The Economist: Missionary man

WHEN David Neeleman returned to Brazil as a 19-year old Mormon missionary, he spent two years among shoeless children and their toothless parents in the country’s poor north-east. The experience turned him into “kind of an anarchist”, he says. His band of missionaries rented a house in Recife that was next to a slum and started trying to convert the people who lived there. Mr Neeleman reckons that he made about 100 converts—a number he does not consider particularly impressive.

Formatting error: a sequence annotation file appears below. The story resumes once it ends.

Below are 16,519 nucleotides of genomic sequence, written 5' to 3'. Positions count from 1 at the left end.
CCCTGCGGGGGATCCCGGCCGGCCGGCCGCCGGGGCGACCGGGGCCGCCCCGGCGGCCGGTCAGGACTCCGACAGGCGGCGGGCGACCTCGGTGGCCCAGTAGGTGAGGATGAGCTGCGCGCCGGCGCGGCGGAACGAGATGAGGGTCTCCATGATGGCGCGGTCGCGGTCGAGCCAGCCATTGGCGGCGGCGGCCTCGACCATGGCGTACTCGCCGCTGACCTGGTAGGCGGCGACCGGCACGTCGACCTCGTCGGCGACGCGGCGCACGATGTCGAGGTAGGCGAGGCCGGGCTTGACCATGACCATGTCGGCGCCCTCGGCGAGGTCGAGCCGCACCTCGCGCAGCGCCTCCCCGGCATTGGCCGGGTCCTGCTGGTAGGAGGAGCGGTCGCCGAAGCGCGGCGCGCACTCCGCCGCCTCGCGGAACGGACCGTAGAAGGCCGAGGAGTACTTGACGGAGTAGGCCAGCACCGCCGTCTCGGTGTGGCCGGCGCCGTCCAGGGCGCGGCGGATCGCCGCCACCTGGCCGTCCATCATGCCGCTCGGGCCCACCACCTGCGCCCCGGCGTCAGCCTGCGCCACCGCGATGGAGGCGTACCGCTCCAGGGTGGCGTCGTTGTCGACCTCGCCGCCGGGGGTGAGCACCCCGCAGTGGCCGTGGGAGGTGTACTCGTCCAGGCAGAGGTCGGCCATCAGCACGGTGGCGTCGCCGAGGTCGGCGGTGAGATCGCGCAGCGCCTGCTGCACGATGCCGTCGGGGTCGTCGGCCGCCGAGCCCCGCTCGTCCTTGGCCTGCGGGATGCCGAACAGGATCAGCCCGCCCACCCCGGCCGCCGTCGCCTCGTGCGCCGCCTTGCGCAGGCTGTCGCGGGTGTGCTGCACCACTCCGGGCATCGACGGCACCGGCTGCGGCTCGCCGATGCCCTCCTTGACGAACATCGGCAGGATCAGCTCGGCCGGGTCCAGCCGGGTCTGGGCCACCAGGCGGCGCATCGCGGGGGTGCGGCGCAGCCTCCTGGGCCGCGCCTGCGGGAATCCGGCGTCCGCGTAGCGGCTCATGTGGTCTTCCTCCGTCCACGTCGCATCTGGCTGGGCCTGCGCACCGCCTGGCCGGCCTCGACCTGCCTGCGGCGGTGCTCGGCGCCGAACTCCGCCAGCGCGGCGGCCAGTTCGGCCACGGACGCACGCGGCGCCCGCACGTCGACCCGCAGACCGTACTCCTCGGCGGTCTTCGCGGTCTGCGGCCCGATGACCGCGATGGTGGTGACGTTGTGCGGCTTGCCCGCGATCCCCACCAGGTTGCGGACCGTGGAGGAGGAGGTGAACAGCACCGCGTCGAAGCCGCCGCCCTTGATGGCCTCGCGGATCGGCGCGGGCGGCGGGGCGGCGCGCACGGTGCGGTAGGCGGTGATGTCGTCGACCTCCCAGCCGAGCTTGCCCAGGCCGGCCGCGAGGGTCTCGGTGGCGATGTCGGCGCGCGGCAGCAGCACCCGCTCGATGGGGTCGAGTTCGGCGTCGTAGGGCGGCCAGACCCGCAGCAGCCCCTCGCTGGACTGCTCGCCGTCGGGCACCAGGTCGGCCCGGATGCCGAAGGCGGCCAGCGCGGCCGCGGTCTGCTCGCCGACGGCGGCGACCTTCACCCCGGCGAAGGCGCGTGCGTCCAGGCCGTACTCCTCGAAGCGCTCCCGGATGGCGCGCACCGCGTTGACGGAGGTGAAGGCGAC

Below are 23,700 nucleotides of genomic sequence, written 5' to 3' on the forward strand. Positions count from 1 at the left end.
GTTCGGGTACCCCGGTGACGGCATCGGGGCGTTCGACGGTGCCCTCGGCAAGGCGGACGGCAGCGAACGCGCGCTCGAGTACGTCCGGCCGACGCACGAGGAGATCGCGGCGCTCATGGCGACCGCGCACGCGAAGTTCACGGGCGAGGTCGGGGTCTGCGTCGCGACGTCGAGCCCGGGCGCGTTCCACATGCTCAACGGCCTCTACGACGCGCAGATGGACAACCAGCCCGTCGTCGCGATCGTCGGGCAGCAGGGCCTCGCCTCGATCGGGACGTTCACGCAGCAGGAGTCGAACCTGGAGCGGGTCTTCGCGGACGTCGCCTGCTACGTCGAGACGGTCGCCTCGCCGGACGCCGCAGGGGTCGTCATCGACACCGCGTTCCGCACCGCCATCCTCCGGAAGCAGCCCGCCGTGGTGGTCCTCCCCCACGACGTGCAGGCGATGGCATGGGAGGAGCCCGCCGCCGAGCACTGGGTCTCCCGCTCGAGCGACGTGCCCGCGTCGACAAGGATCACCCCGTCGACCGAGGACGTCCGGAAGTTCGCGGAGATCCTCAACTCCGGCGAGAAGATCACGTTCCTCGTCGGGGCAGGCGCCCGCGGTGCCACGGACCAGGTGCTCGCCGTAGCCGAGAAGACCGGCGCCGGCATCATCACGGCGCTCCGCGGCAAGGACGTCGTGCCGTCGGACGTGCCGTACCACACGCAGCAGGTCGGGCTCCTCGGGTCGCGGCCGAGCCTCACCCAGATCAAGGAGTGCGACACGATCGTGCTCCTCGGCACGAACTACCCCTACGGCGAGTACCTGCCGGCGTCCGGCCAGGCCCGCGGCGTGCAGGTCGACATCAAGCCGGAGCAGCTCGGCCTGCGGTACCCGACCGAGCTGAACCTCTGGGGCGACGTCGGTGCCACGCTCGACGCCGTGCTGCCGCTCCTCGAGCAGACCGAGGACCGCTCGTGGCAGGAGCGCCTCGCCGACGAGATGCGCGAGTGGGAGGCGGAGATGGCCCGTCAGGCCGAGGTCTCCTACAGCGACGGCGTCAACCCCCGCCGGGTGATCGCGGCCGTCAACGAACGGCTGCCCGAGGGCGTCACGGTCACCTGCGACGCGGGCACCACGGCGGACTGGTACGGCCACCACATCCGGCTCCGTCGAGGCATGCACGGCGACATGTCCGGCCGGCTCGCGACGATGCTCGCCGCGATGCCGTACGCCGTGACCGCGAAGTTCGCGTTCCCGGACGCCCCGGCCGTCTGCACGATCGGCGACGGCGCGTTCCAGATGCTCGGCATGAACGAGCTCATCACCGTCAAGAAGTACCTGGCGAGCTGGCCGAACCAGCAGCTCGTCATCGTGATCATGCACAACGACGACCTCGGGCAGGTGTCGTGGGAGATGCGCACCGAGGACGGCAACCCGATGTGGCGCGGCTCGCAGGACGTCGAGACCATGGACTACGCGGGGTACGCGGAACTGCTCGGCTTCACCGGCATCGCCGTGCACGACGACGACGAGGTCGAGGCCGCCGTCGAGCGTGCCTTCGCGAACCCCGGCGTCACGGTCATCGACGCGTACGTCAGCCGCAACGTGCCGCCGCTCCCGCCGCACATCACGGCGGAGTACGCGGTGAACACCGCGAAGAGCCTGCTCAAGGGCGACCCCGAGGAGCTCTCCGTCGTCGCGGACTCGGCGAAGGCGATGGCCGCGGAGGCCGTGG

This was a different country from the Brazil that Mr Neeleman knew from his childhood. He was born in São Paulo to parents who were also Mormon missionaries. He spent several years living the life of a well-to-do Brazilian child in the country’s south-east, which typically revolves around beaches, barbecues and private sports clubs.

Many Brazilians lament the contrast between these two worlds. But it is less marked now than it was in Mr Neeleman’s childhood thanks to a recent spell of growth that has favoured the poor in particular. In that he sees an opportunity.

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